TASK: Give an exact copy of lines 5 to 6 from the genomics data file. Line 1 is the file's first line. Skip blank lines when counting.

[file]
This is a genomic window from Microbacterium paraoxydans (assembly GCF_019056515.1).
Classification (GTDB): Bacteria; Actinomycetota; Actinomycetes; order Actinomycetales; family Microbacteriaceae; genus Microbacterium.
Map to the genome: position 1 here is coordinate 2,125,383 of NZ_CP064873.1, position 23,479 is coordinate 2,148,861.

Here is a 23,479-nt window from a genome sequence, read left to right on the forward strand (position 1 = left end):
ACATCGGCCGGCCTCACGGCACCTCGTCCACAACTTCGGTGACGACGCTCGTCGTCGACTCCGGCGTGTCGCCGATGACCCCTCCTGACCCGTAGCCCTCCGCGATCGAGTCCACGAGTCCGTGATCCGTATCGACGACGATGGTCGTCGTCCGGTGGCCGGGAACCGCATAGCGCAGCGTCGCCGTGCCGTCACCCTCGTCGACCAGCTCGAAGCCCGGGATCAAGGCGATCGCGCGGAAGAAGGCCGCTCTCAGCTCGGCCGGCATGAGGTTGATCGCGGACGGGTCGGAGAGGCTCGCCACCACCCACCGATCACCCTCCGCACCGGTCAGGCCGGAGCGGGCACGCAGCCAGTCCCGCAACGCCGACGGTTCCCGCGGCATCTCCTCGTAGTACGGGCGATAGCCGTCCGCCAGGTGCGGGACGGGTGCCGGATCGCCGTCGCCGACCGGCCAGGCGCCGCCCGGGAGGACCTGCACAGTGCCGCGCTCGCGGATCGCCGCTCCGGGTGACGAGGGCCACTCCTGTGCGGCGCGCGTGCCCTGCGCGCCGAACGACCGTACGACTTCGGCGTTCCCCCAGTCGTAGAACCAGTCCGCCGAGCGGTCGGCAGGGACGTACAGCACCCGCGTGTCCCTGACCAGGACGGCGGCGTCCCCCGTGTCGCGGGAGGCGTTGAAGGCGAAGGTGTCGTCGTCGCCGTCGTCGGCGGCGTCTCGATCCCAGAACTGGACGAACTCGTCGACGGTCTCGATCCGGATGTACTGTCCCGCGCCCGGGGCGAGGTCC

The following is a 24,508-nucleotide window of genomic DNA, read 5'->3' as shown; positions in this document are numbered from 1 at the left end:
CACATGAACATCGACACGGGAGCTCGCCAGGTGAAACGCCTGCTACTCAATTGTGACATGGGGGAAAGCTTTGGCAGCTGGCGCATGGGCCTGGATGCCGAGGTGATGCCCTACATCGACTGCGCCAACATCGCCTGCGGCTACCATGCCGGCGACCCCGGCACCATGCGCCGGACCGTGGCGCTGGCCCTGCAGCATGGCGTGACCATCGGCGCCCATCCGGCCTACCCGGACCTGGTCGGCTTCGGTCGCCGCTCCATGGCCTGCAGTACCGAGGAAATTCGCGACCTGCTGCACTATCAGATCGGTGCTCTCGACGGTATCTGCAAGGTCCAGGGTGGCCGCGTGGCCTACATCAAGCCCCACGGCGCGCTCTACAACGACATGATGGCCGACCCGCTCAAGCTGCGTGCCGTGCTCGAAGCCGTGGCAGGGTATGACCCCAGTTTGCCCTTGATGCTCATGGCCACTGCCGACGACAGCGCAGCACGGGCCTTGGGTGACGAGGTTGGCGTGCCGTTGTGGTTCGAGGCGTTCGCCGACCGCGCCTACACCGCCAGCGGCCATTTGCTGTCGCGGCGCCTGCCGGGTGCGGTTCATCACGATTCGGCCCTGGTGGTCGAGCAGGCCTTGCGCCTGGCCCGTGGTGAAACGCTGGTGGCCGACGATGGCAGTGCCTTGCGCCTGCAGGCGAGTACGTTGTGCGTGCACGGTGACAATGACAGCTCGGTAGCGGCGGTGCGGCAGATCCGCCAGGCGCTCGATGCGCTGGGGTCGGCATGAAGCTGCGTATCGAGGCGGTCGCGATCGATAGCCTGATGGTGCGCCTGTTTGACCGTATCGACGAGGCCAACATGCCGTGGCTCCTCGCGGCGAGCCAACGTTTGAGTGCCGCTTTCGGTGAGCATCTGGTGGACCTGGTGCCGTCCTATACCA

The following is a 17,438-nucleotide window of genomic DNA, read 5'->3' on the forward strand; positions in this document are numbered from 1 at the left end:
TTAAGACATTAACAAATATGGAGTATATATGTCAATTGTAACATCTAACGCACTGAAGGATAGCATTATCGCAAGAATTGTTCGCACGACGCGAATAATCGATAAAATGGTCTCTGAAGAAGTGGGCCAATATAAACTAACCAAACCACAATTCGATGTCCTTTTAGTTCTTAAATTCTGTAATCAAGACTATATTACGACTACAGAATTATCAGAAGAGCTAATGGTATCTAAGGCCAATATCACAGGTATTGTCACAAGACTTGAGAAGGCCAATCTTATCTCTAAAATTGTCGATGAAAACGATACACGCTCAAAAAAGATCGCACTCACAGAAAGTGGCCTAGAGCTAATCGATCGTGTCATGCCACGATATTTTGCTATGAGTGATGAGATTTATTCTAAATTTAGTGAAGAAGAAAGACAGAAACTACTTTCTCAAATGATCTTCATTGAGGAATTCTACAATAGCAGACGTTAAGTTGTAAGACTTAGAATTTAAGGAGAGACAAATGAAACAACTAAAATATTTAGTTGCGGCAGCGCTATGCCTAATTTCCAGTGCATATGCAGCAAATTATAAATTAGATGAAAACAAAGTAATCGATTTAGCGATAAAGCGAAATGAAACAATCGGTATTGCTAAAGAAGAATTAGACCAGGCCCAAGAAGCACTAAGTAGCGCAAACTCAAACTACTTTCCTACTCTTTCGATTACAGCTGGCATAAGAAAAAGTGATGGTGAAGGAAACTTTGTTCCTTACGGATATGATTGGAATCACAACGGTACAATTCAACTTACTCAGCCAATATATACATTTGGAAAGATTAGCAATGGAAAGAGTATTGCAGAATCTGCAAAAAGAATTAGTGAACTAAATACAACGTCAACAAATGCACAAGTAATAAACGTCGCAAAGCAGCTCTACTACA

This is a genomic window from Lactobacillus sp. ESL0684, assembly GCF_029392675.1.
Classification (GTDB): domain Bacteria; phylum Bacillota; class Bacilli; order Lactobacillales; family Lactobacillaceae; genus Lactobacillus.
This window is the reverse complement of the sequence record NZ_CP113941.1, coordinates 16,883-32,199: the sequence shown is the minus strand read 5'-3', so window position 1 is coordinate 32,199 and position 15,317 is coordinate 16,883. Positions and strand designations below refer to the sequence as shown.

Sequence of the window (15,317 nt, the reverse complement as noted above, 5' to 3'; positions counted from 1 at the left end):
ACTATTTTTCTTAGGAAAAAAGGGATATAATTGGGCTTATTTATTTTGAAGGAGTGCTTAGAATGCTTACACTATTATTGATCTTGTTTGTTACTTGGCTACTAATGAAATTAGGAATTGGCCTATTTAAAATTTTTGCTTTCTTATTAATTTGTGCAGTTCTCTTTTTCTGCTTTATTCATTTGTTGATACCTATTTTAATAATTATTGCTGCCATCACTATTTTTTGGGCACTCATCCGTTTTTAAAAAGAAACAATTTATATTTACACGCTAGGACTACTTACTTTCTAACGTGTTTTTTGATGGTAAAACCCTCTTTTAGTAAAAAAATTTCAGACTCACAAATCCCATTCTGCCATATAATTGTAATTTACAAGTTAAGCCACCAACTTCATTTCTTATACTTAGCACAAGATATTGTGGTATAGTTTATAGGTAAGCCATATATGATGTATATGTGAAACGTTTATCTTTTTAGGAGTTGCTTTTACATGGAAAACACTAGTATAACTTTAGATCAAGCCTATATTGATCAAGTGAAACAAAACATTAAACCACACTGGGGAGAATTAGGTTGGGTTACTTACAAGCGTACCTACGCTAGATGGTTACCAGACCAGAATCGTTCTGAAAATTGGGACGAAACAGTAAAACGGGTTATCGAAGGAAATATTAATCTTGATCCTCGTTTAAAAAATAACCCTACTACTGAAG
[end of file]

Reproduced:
ACATCGGCCGGCCTCACGGCACCTCGTCCACAACTTCGGTGACGACGCTCGTCGTCGACTCCGGCGTGTCGCCGATGACCCCTCCTGACCCGTAGCCCTCCGCGATCGAGTCCACGAGTCCGTGATCCGTATCGACGACGATGGTCGTCGTCCGGTGGCCGGGAACCGCATAGCGCAGCGTCGCCGTGCCGTCACCCTCGTCGACCAGCTCGAAGCCCGGGATCAAGGCGATCGCGCGGAAGAAGGCCGCTCTCAGCTCGGCCGGCATGAGGTTGATCGCGGACGGGTCGGAGAGGCTCGCCACCACCCACCGATCACCCTCCGCACCGGTCAGGCCGGAGCGGGCACGCAGCCAGTCCCGCAACGCCGACGGTTCCCGCGGCATCTCCTCGTAGTACGGGCGATAGCCGTCCGCCAGGTGCGGGACGGGTGCCGGATCGCCGTCGCCGACCGGCCAGGCGCCGCCCGGGAGGACCTGCACAGTGCCGCGCTCGCGGATCGCCGCTCCGGGTGACGAGGGCCACTCCTGTGCGGCGCGCGTGCCCTGCGCGCCGAACGACCGTACGACTTCGGCGTTCCCCCAGTCGTAGAACCAGTCCGCCGAGCGGTCGGCAGGGACGTACAGCACCCGCGTGTCCCTGACCAGGACGGCGGCGTCCCCCGTGTCGCGGGAGGCGTTGAAGGCGAAGGTGTCGTCGTCGCCGTCGTCGGCGGCGTCTCGATCCCAGAACTGGACGAACTCGTCGACGGTCTCGATCCGGATGTACTGTCCCGCGCCCGGGGCGAGGTCC

The following is a 24,508-nucleotide window of genomic DNA, read 5'->3' as shown; positions in this document are numbered from 1 at the left end: